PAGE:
It's unlikely that Nonis is going to do anything over the short term to address the situation (although he might have an interesting bargaining chip down the road in defenseman Luc Bourdon). So, for the moment anyway, it's up to Alain Vigneault to prove he deserved that Adams Award thanks more to his coaching acumen than the superlative goaltending of Roberto Luongo. That means extracting the maximum effort out of the talent he has, especially five-on-five. Anything less and this group will find it tough to make the playoffs.
Any update on the Peter Forsberg situation? Do you still consider the Avs the frontrunners if he decides to return? -- Carol Auf, Ontario
Not a peep out of his camp, Carol. At this point, you have to think he's monitoring his options as much as he is his health and his enthusiasm to return. If the Avs are his preference, he may be looking at the writing on the boards. With Joe Sakic and Paul Stastny in place, the center spot is spoken for, and while Forsberg has played left wing in the past, the Avs are set there, too, with Ryan Smyth and Jaroslav Hlinka. Barring injury, he may not fit into their plans this season. If his heart is set on Colorado, he might decide to call it a night. Of course, it's all speculation at this point, but until Forsberg breaks his silence, that's all we have to work with.
Who's impressed you in the early going? Any surprises? -- Corey Gnipp, New Bethlehem
After watching him bumble through last season, I think the play of Martin Gerber has been a pleasant surprise in Ottawa. He's created an interesting situation in the nets when starter Ray Emery returns. The success of the troika of Mike Comrie, Bill Guerin and Ruslan Fedotenko was unexpected. Not sure they can keep it up, though. Not one of the three is known for consistency. Corey Perry's numbers aren't huge (3 goals, 2 assists), but he seems to have taken his game up a notch. Same with Antoine Vermette in Ottawa.
And I can't miss a chance to pump up Niklas Hagman. Not that the reliable two-way play of the Dallas winger comes as a surprise -- the guy is one of the league's underappreciated treasures -- but his team-leading four goals is a bit of a shocker.
I've always liked Florida defenseman Mike Van Ryn. He's one of those quietly effective players that every winning team seems to have. I've been hearing that he's on the outs with the Panthers, and they may be looking to move him. Any chance he could end up in Phoenix? -- Glenn, Scottsdale, Arizona
Van Ryn's clearly in the doghouse of coach/GM Jacques Martin, but I'm not sure he's played his way onto the trade market just yet. Martin benched the veteran for Florida's second game as more of a wake-up call than anything. He was brutal in their opening night loss to the Rangers, with one particularly boneheaded pass up the middle in the defensive zone leading directly to Ryan Callahan's goal. The decision appears to have caught his attention. Van Ryn was better in his next two games, including Thursday night's 3-0 win over the Devils, and is expected to regain his footing in Florida's top four.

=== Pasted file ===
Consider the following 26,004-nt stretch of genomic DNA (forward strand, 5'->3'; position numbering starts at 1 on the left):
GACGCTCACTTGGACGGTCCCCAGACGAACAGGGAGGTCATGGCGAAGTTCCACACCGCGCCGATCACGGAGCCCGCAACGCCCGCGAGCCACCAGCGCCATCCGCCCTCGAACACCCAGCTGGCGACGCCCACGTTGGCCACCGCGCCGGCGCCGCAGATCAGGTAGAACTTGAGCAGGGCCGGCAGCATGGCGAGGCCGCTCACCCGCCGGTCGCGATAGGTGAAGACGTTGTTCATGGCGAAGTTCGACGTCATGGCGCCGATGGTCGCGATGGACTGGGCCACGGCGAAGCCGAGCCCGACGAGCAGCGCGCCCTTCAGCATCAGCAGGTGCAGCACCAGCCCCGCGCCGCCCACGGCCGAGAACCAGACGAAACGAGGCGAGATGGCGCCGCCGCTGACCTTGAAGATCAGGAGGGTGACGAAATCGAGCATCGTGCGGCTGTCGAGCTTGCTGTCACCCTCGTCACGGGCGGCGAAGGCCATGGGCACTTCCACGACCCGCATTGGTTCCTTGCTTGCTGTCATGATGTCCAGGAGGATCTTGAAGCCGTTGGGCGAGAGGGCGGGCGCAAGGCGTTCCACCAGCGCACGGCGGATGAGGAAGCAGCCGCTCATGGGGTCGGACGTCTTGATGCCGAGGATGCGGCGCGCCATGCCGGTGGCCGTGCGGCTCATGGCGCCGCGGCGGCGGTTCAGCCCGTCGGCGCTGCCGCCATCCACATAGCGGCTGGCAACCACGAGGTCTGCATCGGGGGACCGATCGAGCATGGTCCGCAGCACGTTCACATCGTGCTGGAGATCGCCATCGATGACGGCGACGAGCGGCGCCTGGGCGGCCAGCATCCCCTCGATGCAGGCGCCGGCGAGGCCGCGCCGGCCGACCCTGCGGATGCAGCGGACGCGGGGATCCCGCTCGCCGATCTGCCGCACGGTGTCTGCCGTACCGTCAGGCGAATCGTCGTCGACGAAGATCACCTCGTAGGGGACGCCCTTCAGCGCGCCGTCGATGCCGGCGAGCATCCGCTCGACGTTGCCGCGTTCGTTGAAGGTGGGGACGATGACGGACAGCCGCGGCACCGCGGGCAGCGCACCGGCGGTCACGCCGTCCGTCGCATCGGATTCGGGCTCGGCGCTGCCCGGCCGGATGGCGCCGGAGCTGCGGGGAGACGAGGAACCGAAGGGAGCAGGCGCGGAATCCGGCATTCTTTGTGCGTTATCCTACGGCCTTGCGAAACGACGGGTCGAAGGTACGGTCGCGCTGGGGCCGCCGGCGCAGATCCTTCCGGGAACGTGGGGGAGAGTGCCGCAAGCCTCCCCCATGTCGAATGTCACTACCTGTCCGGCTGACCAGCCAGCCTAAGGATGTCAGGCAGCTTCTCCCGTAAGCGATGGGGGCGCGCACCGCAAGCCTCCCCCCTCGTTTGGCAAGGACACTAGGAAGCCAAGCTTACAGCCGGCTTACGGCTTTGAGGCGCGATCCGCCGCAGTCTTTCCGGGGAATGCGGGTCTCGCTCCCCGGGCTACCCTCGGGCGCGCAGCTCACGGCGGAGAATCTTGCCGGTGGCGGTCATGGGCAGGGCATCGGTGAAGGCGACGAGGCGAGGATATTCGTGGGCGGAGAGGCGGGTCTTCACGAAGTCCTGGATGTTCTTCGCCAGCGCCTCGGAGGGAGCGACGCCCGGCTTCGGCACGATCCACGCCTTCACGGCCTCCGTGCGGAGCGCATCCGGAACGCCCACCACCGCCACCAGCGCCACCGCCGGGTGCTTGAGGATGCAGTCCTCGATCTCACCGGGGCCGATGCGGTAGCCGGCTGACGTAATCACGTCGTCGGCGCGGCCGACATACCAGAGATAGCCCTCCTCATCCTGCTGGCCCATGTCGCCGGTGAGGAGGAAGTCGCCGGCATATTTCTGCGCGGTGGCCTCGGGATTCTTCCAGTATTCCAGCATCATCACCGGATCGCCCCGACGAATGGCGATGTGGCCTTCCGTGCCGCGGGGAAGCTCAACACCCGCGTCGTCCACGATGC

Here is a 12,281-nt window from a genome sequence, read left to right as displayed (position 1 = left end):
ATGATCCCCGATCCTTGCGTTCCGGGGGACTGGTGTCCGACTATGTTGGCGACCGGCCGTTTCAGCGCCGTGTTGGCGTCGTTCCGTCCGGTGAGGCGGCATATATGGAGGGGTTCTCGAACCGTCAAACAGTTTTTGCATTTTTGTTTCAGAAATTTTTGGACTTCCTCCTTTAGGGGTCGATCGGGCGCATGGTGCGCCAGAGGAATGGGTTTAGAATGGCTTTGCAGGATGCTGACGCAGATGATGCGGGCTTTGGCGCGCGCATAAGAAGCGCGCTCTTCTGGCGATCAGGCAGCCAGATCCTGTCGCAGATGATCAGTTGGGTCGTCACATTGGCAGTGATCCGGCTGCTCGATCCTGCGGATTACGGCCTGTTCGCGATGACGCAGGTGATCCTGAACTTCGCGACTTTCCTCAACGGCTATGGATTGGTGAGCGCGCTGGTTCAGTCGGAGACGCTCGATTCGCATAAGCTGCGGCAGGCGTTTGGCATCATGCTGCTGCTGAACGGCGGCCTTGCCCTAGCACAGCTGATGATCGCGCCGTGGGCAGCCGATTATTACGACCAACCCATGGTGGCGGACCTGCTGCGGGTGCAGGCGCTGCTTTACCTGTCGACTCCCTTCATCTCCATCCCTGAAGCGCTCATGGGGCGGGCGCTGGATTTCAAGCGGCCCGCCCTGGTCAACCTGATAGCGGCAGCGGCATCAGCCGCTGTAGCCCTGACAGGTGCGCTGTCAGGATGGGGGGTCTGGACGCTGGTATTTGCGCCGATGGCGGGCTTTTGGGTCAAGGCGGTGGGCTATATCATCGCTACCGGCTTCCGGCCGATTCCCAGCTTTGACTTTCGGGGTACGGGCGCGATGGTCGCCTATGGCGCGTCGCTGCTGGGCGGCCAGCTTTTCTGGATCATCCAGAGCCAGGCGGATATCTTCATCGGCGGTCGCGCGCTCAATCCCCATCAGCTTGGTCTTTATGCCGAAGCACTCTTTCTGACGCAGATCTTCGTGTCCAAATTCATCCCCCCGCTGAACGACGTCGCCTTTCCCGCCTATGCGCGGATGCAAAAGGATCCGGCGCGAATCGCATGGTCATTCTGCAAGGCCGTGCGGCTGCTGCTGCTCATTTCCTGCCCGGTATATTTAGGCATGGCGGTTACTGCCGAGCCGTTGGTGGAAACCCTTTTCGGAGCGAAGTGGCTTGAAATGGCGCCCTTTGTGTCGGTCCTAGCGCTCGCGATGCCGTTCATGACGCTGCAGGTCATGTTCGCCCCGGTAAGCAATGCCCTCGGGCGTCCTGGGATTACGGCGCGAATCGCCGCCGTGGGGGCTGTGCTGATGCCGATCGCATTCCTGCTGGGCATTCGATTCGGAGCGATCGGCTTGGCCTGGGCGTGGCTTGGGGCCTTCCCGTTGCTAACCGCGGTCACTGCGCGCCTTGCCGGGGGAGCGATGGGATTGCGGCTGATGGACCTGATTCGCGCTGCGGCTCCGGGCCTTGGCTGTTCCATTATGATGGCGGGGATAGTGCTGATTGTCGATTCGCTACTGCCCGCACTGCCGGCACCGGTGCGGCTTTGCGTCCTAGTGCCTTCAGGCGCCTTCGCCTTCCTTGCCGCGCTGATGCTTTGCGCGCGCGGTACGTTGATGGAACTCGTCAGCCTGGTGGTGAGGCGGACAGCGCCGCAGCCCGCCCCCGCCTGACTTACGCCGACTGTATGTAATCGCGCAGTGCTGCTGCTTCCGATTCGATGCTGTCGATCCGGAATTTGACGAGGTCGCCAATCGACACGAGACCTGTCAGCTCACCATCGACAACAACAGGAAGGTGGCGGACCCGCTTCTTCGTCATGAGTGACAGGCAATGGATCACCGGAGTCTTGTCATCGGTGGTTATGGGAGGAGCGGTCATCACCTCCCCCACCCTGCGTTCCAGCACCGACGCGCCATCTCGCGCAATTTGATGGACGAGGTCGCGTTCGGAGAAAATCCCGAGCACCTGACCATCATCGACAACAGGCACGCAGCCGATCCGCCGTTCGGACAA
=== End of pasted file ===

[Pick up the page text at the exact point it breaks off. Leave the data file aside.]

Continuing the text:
That said, it's true that Van Ryn is not as effective as he was in the past. Problems with his wrists (he had offseason surgery on both) have limited his comfort with the puck, and there are reports that his fitness level is an issue. Still, he can be a valuable player for the Panthers, soaking up more than 20 minutes a night, so it's hard to imagine that he can't work his way past this rough patch.
If the Panthers decide to move a defenseman -- not out of the realm of possibility given the presence of Noah Welch -- the player on the outs would more likely be Ruslan Salei. He wouldn't bring the same return as Van Ryn, but his edgy, physical play would likely interest a few teams. And honestly, Martin would probably be relieved not to have to deal with his propensity for untimely penalties.
I am wondering about you rating the Caps to finish last. I would be interested to hear why you came to that conclusion. -- Bill, Woodbridge, Virginia
That pick doesn't have me in the money right now, does it? That win over the Isles, where the Caps were outshot 32-12, notwithstanding, Washington has been playing above their paper in the early going.
As I wrote in my Eastern Conference preview, I don't think there's going to be much separating those on the inside and those on the outs once you get past the top five or six teams. Still, I think there are three clubs with deficiencies significant enough that they'll finish back-of-the-pack: Boston, Montreal and Washington. In the case of the Caps, I think defense will be their undoing. While it's been up to the task early, any group that's led by Tom Poti and is counting on 19 minutes per from Mike Green and John Erskine is clearly overextended.
Ultimately, someone has to finish last, and I picked the Caps. We'll see if I'm right come April, won't we?